Between the late 19th century and the mid 50s, roughly 35,000 people developed polio, according to the Centers for Disease Control and Prevention (CDC). Polio was a terrifying childhood disease, causing meningitis, paralysis, and even death. And it hit children. Polio was one of the America’s most serious public health crises until the advent of the vaccine in the 1950s. And this vaccine has been incredibly effective. As of this writing, not a single case of polio has been reported in the United States since 1979.


The smallpox vaccine has been called “one of the greatest achievements in human history” by medical professionals. Prior to vaccine, smallpox killed millions of people. Ancient Rome, ancient China, Africa, and Europe were all hit by the disease. Smallpox killed entire cultures when Europeans introduced it the Americas. Smallpox is a nasty disease. Sufferers develop rashes, lesions, and fevers. 30% of people infected with die, usually within the first few weeks. Or at least they to. Thanks to vaccines, this horrifying disease, which wreaked havoc on our species for nearly two thousand years, is gone. It’s simply gone. The last case of smallpox (not including one from a lab accident the following year) was reported in 1977. The World Health Organization (WHO) officially declared smallpox dead in 1980. The only remaining  copies exist in a few labs for research purposes, and officials have often discussed killing even those.


Measles still exists in the world, and in 2013 killed about 16 people an hour, according to WHO. And most of its victims were not even five years old. But in most industrialized countries, people do not have to worry about measles. Prior to widespread vaccination programs that began in 1980, 2.6 million people died every year from measles. That simply is not the case any more. The measles vaccine is incredibly effective and saves countless children from a terrible disease every year. The only danger most people in the industrialized world most people face is parents who refuse to vaccinate their children, due to fear-mongering spread by anti-science conspiracy theorists.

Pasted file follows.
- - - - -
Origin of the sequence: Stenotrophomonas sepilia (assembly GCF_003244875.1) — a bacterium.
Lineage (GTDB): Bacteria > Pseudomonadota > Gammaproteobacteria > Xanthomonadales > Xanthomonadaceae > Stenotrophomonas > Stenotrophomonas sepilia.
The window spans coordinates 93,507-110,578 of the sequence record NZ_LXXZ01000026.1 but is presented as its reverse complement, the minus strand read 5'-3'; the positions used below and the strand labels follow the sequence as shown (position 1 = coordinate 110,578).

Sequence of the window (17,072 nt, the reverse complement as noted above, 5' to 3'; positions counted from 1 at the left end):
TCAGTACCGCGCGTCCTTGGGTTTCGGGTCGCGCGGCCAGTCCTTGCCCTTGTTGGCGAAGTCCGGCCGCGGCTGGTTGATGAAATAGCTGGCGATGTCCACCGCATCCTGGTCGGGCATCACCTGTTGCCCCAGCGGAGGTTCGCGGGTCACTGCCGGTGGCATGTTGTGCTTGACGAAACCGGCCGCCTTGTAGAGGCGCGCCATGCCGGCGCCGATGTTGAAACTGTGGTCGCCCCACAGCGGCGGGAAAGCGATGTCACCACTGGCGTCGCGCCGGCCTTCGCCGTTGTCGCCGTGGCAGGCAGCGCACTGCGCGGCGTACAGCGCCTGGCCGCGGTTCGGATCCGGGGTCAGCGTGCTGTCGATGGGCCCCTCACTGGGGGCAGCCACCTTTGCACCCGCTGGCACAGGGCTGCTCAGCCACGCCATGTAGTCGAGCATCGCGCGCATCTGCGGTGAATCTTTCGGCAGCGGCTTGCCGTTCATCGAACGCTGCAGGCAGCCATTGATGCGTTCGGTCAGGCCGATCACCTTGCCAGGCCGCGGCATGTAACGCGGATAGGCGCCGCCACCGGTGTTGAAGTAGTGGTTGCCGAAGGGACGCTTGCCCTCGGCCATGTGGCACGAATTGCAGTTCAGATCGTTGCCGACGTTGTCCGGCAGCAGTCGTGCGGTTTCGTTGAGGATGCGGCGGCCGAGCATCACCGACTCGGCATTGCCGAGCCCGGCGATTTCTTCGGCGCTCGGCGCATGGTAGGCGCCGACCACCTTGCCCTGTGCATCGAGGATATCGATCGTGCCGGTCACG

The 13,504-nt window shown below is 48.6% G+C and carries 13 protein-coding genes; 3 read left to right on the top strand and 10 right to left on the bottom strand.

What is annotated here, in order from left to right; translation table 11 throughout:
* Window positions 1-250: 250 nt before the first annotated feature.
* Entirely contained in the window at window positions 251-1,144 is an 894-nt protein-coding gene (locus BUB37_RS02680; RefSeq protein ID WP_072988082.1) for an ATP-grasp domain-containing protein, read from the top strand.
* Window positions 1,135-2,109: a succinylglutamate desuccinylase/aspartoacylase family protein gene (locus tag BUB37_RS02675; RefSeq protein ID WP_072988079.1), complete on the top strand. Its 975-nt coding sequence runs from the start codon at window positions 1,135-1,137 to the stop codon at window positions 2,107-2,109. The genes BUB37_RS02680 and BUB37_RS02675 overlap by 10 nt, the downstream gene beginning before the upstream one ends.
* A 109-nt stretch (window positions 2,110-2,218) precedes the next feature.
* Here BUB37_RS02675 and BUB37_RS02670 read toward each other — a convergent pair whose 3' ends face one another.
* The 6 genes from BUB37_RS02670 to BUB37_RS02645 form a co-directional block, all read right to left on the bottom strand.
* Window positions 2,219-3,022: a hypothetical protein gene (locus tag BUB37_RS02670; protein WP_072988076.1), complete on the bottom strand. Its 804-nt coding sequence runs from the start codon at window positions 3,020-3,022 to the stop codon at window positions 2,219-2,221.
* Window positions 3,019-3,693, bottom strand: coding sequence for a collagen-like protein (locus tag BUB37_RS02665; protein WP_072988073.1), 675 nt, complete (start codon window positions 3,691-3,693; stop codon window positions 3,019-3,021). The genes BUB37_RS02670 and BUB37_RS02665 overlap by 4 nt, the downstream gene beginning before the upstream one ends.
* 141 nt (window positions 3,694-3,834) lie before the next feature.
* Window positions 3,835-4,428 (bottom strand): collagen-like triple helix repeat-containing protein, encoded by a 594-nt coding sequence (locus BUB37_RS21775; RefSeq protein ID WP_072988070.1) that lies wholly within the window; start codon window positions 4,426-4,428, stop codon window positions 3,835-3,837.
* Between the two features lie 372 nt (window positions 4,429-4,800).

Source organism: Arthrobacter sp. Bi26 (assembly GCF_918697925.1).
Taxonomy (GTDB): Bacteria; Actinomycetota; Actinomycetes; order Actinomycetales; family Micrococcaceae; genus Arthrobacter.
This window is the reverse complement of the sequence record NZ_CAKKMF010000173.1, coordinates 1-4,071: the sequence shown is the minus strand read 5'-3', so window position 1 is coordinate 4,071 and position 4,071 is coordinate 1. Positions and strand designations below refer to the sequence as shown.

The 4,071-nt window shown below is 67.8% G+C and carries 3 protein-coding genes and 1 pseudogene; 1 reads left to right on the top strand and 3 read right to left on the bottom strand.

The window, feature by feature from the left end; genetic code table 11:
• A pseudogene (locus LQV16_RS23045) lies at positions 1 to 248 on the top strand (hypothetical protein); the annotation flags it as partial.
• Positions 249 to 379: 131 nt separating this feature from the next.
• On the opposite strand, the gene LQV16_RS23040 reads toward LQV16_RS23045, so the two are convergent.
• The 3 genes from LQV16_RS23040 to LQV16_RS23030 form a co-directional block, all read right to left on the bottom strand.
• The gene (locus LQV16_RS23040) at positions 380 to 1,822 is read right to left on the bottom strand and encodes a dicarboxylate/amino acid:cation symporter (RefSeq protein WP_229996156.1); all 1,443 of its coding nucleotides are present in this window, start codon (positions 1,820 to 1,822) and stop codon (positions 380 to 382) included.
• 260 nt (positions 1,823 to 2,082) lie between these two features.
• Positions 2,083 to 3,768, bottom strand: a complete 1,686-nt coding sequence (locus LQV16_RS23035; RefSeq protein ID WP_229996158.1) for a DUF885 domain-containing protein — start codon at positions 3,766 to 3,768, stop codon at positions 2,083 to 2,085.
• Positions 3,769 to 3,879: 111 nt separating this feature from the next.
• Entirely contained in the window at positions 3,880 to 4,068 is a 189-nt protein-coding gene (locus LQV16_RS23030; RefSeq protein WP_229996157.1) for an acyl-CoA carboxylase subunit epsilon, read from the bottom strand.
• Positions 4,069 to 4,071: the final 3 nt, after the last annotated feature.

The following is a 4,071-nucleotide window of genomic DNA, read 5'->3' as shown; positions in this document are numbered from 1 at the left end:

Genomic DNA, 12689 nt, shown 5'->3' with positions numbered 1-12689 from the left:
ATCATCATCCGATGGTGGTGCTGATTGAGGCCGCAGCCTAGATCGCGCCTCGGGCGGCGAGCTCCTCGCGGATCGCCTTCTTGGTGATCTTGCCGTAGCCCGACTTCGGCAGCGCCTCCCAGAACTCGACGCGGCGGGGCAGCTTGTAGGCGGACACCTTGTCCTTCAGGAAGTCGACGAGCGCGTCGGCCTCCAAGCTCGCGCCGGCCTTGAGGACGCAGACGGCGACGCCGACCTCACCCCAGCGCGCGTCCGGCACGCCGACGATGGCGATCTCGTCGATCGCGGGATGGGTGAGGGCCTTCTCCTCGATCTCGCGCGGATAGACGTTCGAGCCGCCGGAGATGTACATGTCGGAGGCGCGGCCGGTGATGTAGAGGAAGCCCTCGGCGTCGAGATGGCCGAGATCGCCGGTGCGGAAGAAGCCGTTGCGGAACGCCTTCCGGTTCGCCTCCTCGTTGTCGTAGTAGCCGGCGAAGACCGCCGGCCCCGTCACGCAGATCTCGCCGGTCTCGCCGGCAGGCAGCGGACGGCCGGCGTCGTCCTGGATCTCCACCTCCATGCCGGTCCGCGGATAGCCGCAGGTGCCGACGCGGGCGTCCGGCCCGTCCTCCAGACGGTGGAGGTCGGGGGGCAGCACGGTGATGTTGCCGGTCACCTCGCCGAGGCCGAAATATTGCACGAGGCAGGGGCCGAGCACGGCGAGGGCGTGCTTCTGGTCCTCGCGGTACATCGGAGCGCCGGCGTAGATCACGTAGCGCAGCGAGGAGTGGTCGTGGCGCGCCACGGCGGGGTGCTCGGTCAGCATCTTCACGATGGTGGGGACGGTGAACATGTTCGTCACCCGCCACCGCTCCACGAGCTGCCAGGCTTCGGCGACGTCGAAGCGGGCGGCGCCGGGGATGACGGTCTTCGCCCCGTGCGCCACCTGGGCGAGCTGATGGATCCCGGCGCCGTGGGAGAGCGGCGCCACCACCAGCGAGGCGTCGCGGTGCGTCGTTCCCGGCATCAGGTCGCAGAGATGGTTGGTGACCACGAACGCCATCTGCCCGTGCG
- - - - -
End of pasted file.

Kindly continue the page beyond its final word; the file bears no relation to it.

One year after Newtown

One Year After Newtown: Guns & Children

One year after Newtown

Letting Go

In the days and weeks immediately after the December 14, 2012 tragedy at Sandy Hook  Elementary School when 20 elementary school children and 6 adults were killed by a gunman, cries for stiffer gun control laws reached a fever pitch.  The screams to leave gun laws alone or even to relax them were just as loud.  Seemingly everyone had an opinion from the President, to politicians on both sides of the aisle, to gun lobby groups, to gun control advocacy groups, to parents of Sandy Hook victims, to other moms and dads.  Even children weighed in on the issue.  It is now a little over a year since the shooting.  Sandy Hook is no longer regularly making national headlines.  Sound bites from the National Rifle Association no longer top the evening news.  It seems as if little has changed in the last 12 months.  Or has it?